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Owner of Downers Grove baseball card shop has hope in hobby

Published: Monday, Sept. 30, 2013 1:27 p.m. CDT • Updated: Friday, July 25, 2014 4:50 a.m. CDT
Caption
(Bill Ackerman - backerman@shawmedia.com)
Brian Jadzak's Baseball Card King in Downers Grove recently celebrated a grand reopening. Bill Ackerman - backerman@shawmedia.com

DOWNERS GROVE – The baseball card industry is a long way from its late-’80s boom, but that hasn’t discouraged Plainfield resident Brian Jadzak from opening four Baseball Card King locations in four years, including one in Downers Grove.

Jadzak opened his first sports card shop in 2009 after he and his son had several poor experiences with rude or confrontational hobby shop owners, he said.

“Me and my son were collecting, and we’d go into card shops and they would just yell at ya,” he said. “It wasn’t a good time.”

Jadzak said he was convinced he could open a store that created a positive atmosphere around collecting.

“You treat people like people, and you don’t belittle them,” he said.

His first location was a small storefront in a Plainfield mall, where he quickly expanded into another space next door. Then came a second location in Oak Lawn, and then the Downers Grove shop last winter at 1552 Ogden Ave. He added a fourth location in Joliet when he bought a pre-existing card shop.

Jadzak hosted a grand reopening celebration at the Downers Grove store this month.

Sales had been good its first month this winter, but had since tapered off and lagged compared to his other stores, he said.

“So we changed everything around,” he said. “We revamped everything, lowered prices, kind of re-did everything.”

Brick-and-mortar card shops largely have become a relic of the pre-Internet age, and it takes a wide strategy beyond just selling packs of cards to make it financially viable in 2013. Owning four locations provides advantages of volume, he said. The buying power allows him to sell plastic card sleeves and other protective products at wholesale margins to hobby and comic book shops.

Jadzak also draws customers into his stores with regular autograph signings with current and retired athletes, and monthly drawings for prizes like Blackhawks tickets.

He also bolsters revenues by renting display cases in his stores to collectors who sell their cards on a consignment basis.

His own interest in cards renewed about 10 years ago when he began collecting with his son, who now is 20. Jadzak had been a collector in the ’70s and early ’80s, but left the hobby by the end of that decade.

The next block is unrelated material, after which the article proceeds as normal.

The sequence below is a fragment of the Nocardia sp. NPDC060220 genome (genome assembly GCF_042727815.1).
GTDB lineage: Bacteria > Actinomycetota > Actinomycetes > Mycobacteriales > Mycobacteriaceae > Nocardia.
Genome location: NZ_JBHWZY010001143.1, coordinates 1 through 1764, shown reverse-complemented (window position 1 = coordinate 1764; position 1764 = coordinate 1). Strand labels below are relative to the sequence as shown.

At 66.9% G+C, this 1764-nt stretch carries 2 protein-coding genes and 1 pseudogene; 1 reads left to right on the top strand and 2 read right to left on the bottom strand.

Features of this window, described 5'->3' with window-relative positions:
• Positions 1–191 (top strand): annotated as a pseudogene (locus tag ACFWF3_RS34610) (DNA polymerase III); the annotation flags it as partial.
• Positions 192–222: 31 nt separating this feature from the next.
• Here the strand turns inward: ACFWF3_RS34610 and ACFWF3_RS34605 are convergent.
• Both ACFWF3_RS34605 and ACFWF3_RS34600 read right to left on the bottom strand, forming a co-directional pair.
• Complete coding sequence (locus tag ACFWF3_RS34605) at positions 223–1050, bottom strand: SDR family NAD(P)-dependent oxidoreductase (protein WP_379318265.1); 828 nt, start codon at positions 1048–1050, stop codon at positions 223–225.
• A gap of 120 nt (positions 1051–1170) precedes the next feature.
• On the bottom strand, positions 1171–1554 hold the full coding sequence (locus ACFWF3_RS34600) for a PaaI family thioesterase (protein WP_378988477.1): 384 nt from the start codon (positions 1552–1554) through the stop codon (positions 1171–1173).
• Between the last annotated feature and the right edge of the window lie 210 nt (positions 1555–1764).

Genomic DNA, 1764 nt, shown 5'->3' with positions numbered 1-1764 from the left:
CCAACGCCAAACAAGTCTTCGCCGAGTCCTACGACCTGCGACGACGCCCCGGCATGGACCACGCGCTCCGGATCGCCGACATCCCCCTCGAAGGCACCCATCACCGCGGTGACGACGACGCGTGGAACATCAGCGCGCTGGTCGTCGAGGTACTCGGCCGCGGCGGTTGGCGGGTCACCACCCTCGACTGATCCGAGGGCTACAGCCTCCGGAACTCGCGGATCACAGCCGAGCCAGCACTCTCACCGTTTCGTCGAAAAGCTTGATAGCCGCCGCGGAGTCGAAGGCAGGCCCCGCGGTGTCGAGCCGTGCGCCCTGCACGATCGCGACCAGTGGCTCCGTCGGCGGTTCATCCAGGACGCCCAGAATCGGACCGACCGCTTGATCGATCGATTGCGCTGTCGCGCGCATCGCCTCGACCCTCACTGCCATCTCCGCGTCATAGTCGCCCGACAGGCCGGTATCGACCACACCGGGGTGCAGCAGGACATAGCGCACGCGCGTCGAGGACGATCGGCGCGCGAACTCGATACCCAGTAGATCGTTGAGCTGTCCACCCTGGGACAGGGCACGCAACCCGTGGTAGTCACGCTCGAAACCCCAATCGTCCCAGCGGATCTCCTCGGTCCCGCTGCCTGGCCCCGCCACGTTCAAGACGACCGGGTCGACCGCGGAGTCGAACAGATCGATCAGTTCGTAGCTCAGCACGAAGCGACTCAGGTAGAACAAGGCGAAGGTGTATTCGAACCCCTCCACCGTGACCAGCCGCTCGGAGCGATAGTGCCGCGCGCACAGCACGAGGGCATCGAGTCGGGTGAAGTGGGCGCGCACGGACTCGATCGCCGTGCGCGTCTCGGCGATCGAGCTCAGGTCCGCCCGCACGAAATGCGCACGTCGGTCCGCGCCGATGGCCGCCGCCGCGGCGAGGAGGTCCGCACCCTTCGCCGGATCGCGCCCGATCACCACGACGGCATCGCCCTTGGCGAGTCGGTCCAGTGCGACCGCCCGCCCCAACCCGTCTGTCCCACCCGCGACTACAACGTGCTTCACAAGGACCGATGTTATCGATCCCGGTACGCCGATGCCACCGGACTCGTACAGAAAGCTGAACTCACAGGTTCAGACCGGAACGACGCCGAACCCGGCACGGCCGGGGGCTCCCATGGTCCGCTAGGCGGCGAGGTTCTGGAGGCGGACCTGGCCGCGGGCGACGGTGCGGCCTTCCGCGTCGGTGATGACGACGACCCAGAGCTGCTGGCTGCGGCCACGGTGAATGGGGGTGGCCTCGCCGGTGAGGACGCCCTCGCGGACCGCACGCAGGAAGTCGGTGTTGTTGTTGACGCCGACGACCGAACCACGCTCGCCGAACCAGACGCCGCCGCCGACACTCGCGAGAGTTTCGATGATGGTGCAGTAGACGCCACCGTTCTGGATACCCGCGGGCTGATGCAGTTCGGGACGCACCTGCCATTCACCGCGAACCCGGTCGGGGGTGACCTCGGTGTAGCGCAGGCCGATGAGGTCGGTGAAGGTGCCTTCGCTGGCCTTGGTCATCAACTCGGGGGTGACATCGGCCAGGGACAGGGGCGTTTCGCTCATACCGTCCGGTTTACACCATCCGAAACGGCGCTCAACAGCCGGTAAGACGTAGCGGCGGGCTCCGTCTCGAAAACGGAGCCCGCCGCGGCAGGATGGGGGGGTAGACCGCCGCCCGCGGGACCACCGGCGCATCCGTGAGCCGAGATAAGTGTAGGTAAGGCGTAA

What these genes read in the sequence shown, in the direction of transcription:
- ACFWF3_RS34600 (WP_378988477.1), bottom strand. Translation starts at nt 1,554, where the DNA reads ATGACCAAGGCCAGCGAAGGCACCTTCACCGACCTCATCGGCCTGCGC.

At that time – the late ’80s – baseball cards were rising to their peak of popularity. New collectors saw rare, vintage cards skyrocket in value. The bubble grew as cards began to look like an investment. Unfortunately, the new cards weren’t rare.

“These companies never disclosed how many cards they were making,” said Dave Jamieson, author of the book Mint Condition: How Baseball Cards Became an American Obsession. “Because then people would have known it was a huge bubble. It was like printing money, basically.”

Jamieson said one trade magazine estimated manufacturers were printing 81 billion trading cards per year in the late ‘80s and early ‘90s.

Cards from that era have lost most of their supposed value. Mark McGwire rookie cards that would sell for more than $100 in the ‘90s can now be had for less than $10, Jadzak said.

The hobby changed in another way in 1989 when Upper Deck entered the market, producing upscale, high-priced cards. Other brands followed suit and children were priced out of the hobby. They largely haven’t returned. And card makers now face competition in video games, the Internet and other entertainment.

“Whatever companies are left at this point are trying to figure how to bring kids back into collecting,” Jamieson said. “That’s been the problem for the last two decades.”

Most of Jadzak’s customers are men between 25 and 40 years old, he said.

Despite all those challenges, Jadzak enjoys being around the hobby, especially when people bring in cards from his childhood-era to sell.

“When I fan through those late ‘70s cards, I love it,” he said. “I’ll sort those any day. It’s fun.

“I think the hobby does have hope.”

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